The Profits from Hidden Value

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Canadian Value Stocks:
How to Spot Undervalued Stocks
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Topic: Value Stocks

Investing in top value stocks is about a lot more than buying low and selling high

dividend investing vs value investing

The top value stocks are inexpensive and likely to rise over time, but you need to choose carefully.

Top value stocks are reasonably priced, if not cheap, in relation to its sales, earnings or assets. They are perceived by investors as undervalued, and have the potential to rise.

When you look for stocks that are undervalued, it’s best to focus on shares of quality companies that have a consistent history of sales and earnings, as well as a strong hold on a growing clientele.

When getting into value stock investing, it’s easy to think that stock prices vary between predictable extremes of high and low. If this was so, all you’d have to do is buy value stocks low and then sell high to make money.

In fact, though, what might stand in your way is if you succumb to the wide swings between greed and fear that affect many investors.

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When greed dominates investor thinking, investors focus on profits they can make, and they downplay their fear of loss. This leads them to take more on risk. When risk backfires, costly surprises follow.

On the other hand, when fear dominates, investors focus on and exaggerate risks. This can stop them from accepting sensible risks. Many stay on the sidelines until greed takes over again, and risk is high. Then they jump into the market.

When your primary focus is to buy low and sell high, you can wind up doing just the reverse. You may spend too much time out of the market when values are attractive. You may spend too much time in the market when risk is high. You may compound your error by focusing on risky stocks, in hopes of making up for lost time and missed profits.

Investors usually start looking for top value stocks by using a few basic ratios

We employ three financial ratios for spotting top value stocks:

1. Price-earnings ratios: The p/e is the ratio of a stock’s market price to its per-share earnings. Up to a point, the rule on p/e’s is “the lower, the better”. However, a suspiciously low p/e can signal danger rather than a bargain. But a p/e around 10.0 often represents excellent value, assuming there are no danger signs such as a failure to keep up with the competition, or signs that the company has made an expensive mistake with an unwise major expansion or acquisition. A low share price in relation to earnings may mean earnings are falling or about to fall. That’s why it’s crucial to look at p/e ratios in context. We check to see if other financial ratios confirm or contradict the value of this popular ratio.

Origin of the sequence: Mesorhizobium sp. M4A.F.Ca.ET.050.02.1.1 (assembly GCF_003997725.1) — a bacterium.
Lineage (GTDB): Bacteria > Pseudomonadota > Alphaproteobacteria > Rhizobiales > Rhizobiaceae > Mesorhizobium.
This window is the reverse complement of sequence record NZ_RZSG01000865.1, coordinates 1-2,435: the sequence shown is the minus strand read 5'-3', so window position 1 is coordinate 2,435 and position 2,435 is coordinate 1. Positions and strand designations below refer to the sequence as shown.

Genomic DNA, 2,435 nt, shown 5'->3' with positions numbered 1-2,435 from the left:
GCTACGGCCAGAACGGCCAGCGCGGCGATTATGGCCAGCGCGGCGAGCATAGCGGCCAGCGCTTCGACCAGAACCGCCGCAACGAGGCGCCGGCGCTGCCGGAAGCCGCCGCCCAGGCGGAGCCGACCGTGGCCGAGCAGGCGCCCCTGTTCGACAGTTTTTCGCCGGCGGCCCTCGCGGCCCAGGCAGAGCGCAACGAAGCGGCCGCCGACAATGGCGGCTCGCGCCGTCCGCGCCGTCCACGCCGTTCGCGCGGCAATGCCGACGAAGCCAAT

2. Price-to-book-value ratios: The book value per share of a company is the value that the company’s books place on its assets, less all liabilities, divided by the number of shares outstanding. Book value per share gives you a rough idea of the stock’s asset value. This ratio captures a “snapshot” of an instant in time, and could change the next day. When we find a stock with a low price-to-book value, we look to see if the price is too low, or if its book value per share is inflated. Often, we find that the stock price is too low. But, sometimes, the company’s assets are overpriced on the balance sheet, which means they may be in danger of being written down.

3. Price-cash flow ratios: Cash flow is actually a better measure of a company’s performance than earnings. Simply put, it’s earnings without factoring in non-cash charges such as depreciation, depletion or the write-off of assets values. Cash flow is particularly useful in valuing companies in industries in which depreciation and depletion charges are based on the historical value of assets rather than the current value. This occurs in industries such as oil & gas and real estate. As with any financial ratio, you have to look at it in context.

Also, analyse these financial factors while looking for top value stocks:

  1. 5 to 10 year history of profit. Companies that make money regularly are safer than chronic or even occasional money losers.
  2. 5 to 10 years of dividends. Companies can fake earnings, but dividends are cash outlays. If you only buy dividend-paying value stock picks, you’ll avoid most frauds.
  3. Manageable debt. When bad times hit, debt-heavy companies go broke first.

Identify these safety factors while looking for top value stocks:

  1. Industry prominence if not dominance. Major companies can influence legislation, industry trends and other business factors to suit themselves. Minor firms, on the other hand, don’t have that power.
  2. Geographical diversification. Canada-wide is good, multinational better. There’s extra risk in firms confined to one geographical area.
  3. Freedom to serve (all) shareholders. High-quality value stock picks must be free of excess regulation, free of dependence on a single customer, and free from self-dealing insiders or parent companies.

How do you look for top value stocks? Have our tips been helpful to you? Share your experience with us in the comments.


  • I would add the amount of intangibles/goodwill. Hundreds of millions to billions in goodwill for business that aren’t named Coke or Apple is unwarranted.

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